Now im not trying to get pity out of this story at all! I wrote this so that if someone else is going through it...they know that there is still hope and that you have to keep trying. :)
Ok so I have been obsessed with horses since I can remember but my parents could never pay for lessons when I was little. I was heartbroken that all my friends could ride except me. Everytime we passed a farm my nose would be pressed up against the window, hoping to catch a glimpse of a horse. I admired their elegance and perfection from afar, dreaming of one day owning one. My mom didnt like the idea of me riding. She siad it was a was a waste of time and that it wouldnt get me anywhere in life. I ignored every word.
Then, on a girl scout trip, we drove out to a small dude ranch in New York when I was about ten. I rode a horse named Sprout. I remember swinging my leg over the old dapples back and trail riding for hours. That was one of the best weekends of my life.
However we had to head back home. I cried in my bed that night. I remember thinking that I would probably never do anything like that again.
It was my 12th birthday and my dad agreed to take me and my sister up to a stable to trail ride for an hour. I was back in the saddle and happier than ever. From that point I knew I had to do something in order to be around horses for good.
I started researching online for barns that needed stable help. I came across a barn that helped special needs children learn to ride horses. I was determined to volunteer there however the age requirment was 14.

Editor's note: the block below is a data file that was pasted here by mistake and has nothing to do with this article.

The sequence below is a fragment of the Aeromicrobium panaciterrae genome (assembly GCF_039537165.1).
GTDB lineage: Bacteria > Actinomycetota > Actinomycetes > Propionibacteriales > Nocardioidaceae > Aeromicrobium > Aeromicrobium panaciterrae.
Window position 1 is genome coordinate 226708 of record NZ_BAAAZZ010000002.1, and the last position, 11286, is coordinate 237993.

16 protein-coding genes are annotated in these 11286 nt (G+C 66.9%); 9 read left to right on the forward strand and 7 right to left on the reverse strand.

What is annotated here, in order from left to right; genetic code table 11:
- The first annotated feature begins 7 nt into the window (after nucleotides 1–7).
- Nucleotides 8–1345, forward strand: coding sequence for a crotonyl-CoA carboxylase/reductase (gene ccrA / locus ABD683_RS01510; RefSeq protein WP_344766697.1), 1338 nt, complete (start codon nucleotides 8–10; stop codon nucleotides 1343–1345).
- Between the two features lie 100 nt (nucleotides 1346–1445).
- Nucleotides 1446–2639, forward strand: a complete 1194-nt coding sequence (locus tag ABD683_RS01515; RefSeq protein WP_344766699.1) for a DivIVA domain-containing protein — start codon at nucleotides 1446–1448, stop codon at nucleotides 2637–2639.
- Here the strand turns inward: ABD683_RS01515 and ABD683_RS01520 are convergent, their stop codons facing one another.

I waited in anticipation for 2 years until my 14th birthday when my mom drove me up to the barn. They started training me to be a volunteer there. I learned basic horse knowledge and met many friends there. I was so happy and grateful to have found a place where I could be around horses. My first year there I won Volunteer of the Year Award for having 200+ hours.
Although I was happy I felt like something was missing. I wanted to ride. I longed to be on the back of a horse but money was still tight so I knew riding was out of the question. When I was fifteen I found a good paying job and started saving up money for lessons.
By the end of that summer I found a stable twenty minutes away from my house and called the barn manager. I explained that I would like to ride and by the next week I went to my very first lesson.
I liked the barn there. I liked to ride but when show season came around everything changed. My instructor started making me jump my fourth week of riding and forced me to enter shows I wasnt ready for. I became a timid rider and fell off countless times. The other riders there were very welathy and owned up to two horses. We never became friends and I felt ashamed to ride infront of them. After a year and a half I stopped riding there. I left that barn with lots of bruises and a broken heart. Riding didnt seem fun anymore but I knew that I needed to get back on a horse.
2 months later I found another barn and started lessons again. My first horse I rode there was a 17.2 hand warmblood. My new instructor said I would love him and I did. His smooth canter glided across the arena and I finally knew what it felt like to ride again. I soon stopped holding onto mane and loosened up. My lessons were so much fun now and my instructor made me a more confident rider.
After all the dissapointments and let downs I finally had my dream. My mom is warming up to the idea of me riding and actually likes going to the barn. I am so grateful for my life right now.
Currently I am riding at that barn and leasing Troy, the 17.2 warmblood. I pay for the cost of leasing myself but I feel more satisfied by doing it. I still volunteer 3 days a week at the special needs barn and am currently Head Coordinator, trianing new volunteers.
I still pinch myself now and then, making sure i'm not dreaming.